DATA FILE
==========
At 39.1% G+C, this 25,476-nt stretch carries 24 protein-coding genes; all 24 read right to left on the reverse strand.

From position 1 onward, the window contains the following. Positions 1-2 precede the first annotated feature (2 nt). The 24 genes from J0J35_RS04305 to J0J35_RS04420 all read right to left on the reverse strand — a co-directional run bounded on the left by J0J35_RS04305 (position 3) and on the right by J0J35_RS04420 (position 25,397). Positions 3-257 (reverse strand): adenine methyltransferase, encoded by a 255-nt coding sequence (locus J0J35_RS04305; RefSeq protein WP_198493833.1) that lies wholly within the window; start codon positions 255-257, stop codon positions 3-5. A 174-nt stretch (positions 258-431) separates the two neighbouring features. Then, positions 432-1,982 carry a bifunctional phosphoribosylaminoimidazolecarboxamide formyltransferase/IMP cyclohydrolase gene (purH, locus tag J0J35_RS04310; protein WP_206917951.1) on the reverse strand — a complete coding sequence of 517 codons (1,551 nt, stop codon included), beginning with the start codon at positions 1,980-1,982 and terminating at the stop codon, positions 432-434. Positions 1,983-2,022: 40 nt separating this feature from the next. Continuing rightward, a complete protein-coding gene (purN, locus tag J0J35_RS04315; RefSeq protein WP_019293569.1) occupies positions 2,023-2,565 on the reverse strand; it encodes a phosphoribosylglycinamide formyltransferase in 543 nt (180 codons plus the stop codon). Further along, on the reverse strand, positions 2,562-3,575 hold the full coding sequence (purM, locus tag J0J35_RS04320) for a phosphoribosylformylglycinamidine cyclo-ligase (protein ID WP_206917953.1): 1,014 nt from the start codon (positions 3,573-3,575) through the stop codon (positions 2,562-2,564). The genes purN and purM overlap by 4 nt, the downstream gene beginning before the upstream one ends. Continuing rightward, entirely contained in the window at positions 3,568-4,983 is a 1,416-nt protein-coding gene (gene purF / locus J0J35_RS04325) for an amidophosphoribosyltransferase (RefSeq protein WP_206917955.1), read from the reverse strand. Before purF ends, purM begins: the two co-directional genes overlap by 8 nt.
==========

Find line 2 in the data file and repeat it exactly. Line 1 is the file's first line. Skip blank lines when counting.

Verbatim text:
From position 1 onward, the window contains the following. Positions 1-2 precede the first annotated feature (2 nt). The 24 genes from J0J35_RS04305 to J0J35_RS04420 all read right to left on the reverse strand — a co-directional run bounded on the left by J0J35_RS04305 (position 3) and on the right by J0J35_RS04420 (position 25,397). Positions 3-257 (reverse strand): adenine methyltransferase, encoded by a 255-nt coding sequence (locus J0J35_RS04305; RefSeq protein WP_198493833.1) that lies wholly within the window; start codon positions 255-257, stop codon positions 3-5. A 174-nt stretch (positions 258-431) separates the two neighbouring features. Then, positions 432-1,982 carry a bifunctional phosphoribosylaminoimidazolecarboxamide formyltransferase/IMP cyclohydrolase gene (purH, locus tag J0J35_RS04310; protein WP_206917951.1) on the reverse strand — a complete coding sequence of 517 codons (1,551 nt, stop codon included), beginning with the start codon at positions 1,980-1,982 and terminating at the stop codon, positions 432-434. Positions 1,983-2,022: 40 nt separating this feature from the next. Continuing rightward, a complete protein-coding gene (purN, locus tag J0J35_RS04315; RefSeq protein WP_019293569.1) occupies positions 2,023-2,565 on the reverse strand; it encodes a phosphoribosylglycinamide formyltransferase in 543 nt (180 codons plus the stop codon). Further along, on the reverse strand, positions 2,562-3,575 hold the full coding sequence (purM, locus tag J0J35_RS04320) for a phosphoribosylformylglycinamidine cyclo-ligase (protein ID WP_206917953.1): 1,014 nt from the start codon (positions 3,573-3,575) through the stop codon (positions 2,562-2,564). The genes purN and purM overlap by 4 nt, the downstream gene beginning before the upstream one ends. Continuing rightward, entirely contained in the window at positions 3,568-4,983 is a 1,416-nt protein-coding gene (gene purF / locus J0J35_RS04325) for an amidophosphoribosyltransferase (RefSeq protein WP_206917955.1), read from the reverse strand. Before purF ends, purM begins: the two co-directional genes overlap by 8 nt.